Currently, I am in the middle of a sermon series called “The Church.” In this series we are thinking about some of the metaphors the Bible uses to help us understand what it means to be part of “The Church” – metaphors like the body of Christ, the family of God, and the temple of the Holy Spirit.
When we talked about the church as “the body of Christ,” one verse in particular struck me as a unique challenge. That verse was 1 Corinthians 12:26, which says, “If one member suffers, all suffer together; if one member is honored, all rejoice together.”
On the face of it, the verse is quite simple in calling us to do two things. One, suffer with those who suffer. Two, rejoice with those who are honored. As I thought about these two commands, I found myself wondering which of the two the body of Christ is better at doing? Suffering, or rejoicing?
I started with the assumption that suffering is less preferable than being honored – an assumption I think is largely correct. However, this assumption led me to a conclusion that I’ve come to question. Because I assumed suffering is worse than rejoicing, I concluded that suffering with the body of Christ must be harder than rejoicing with the body of Christ. However, upon further reflection and meditation, I’m not sure this is the case.
After almost two decades of pastoring, I’m convinced that the body of Christ generally does an admirable job of suffering with those who suffer – not a perfect or flawless job, but admirable. I’ve heard horror stories about how churches can be calloused and uncaring, but this hasn’t been my experience in the body of Christ – not even close. Instead, my experience has been that when believers see others suffering, they are often moved to pity and compassion. They want to help even when they don’t know how to help. They will pray, they will donate money, and they will bring food. Yes, I know that sufferers are not “helped” by people saying, “Let me know if you need anything,” but I generally believe that non-helpful offer is genuine. People are willing to suffer with other members of the body, even when they don’t know how to do that, even when they don’t do it perfectly or consistently.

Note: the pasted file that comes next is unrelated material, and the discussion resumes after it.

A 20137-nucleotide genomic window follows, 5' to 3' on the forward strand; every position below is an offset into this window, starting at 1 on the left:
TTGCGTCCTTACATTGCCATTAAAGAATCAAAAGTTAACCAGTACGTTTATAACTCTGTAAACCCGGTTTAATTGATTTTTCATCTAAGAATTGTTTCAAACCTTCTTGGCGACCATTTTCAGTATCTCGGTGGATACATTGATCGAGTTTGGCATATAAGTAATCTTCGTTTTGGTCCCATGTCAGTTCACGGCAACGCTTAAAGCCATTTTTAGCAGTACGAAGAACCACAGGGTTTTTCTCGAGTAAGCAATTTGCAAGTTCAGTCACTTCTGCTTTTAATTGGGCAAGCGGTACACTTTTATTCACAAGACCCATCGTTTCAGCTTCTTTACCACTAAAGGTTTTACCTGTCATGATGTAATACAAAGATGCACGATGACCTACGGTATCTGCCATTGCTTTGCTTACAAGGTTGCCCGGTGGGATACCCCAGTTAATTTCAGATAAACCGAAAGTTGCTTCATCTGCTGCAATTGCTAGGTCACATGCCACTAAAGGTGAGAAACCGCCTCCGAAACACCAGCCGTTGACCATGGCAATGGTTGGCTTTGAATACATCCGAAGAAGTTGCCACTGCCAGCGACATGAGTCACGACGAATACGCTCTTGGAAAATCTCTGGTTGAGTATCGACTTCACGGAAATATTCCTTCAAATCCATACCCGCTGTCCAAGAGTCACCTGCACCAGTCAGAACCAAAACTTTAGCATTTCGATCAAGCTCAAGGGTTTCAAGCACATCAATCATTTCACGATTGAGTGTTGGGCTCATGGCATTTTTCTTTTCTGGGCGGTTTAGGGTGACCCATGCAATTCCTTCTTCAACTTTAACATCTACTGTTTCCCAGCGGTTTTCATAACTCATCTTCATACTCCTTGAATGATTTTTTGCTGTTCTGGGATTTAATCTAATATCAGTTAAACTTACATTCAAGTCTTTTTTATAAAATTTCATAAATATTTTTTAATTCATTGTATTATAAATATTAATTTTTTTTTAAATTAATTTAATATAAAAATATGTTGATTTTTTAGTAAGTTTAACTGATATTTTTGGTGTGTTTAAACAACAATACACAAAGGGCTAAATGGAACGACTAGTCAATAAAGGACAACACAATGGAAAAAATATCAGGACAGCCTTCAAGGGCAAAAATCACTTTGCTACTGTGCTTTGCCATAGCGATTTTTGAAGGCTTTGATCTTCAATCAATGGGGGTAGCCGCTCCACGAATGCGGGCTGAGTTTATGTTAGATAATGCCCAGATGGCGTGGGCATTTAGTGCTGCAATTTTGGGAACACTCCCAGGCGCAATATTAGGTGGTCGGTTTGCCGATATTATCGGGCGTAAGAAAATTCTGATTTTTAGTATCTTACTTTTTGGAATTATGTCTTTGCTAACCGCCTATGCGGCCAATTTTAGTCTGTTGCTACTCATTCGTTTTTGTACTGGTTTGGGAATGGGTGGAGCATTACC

After almost two decades of pastoring – and I’m speaking anecdotally and experientially here – I think it’s harder for most believers to rejoice when other parts of the body are honored than to suffer when other parts of the body are suffering. I think it’s harder for us to genuinely celebrate the victories of others than it is to enter into their suffering. I think pity and compassion and empathy come easily for most believers, so suffering with others is a bit intuitive. I also think that jealousy, envy, rivalry, bitterness, criticism, and gossip come easily for many of us, which means rejoicing with others requires some work.
Think about some of the following scenarios that might be experienced by some of the members of your church – receiving a promotion at work, buying a new house, having children who excel in academics and athletics, being the focus of special recognition for service within the church – each of these scenarios gives you an opportunity to rejoice with those who are being honored in some way. All too often, we smile with others on the outside, while on the inside we are full of dead men’s bones – jealousy, envy, rivalry, bitterness, criticism, and gossip.
In the interest of full disclosure – this same dynamic is at work among pastors. I know from experience, it’s easy to feel bad for the fellow pastor who has been chewed up and spit out by his church. It’s easy to pray for, listen to, and encourage a fellow pastor who is suffering. It’s much harder to genuinely celebrate the ministry successes of the pastor down the street. Why? Because jealousy, envy, rivalry, bitterness, criticism, and gossip come naturally to all of us.
May God make the body of Christ quick to suffer with those who suffer, and quick to rejoice with those who are honored.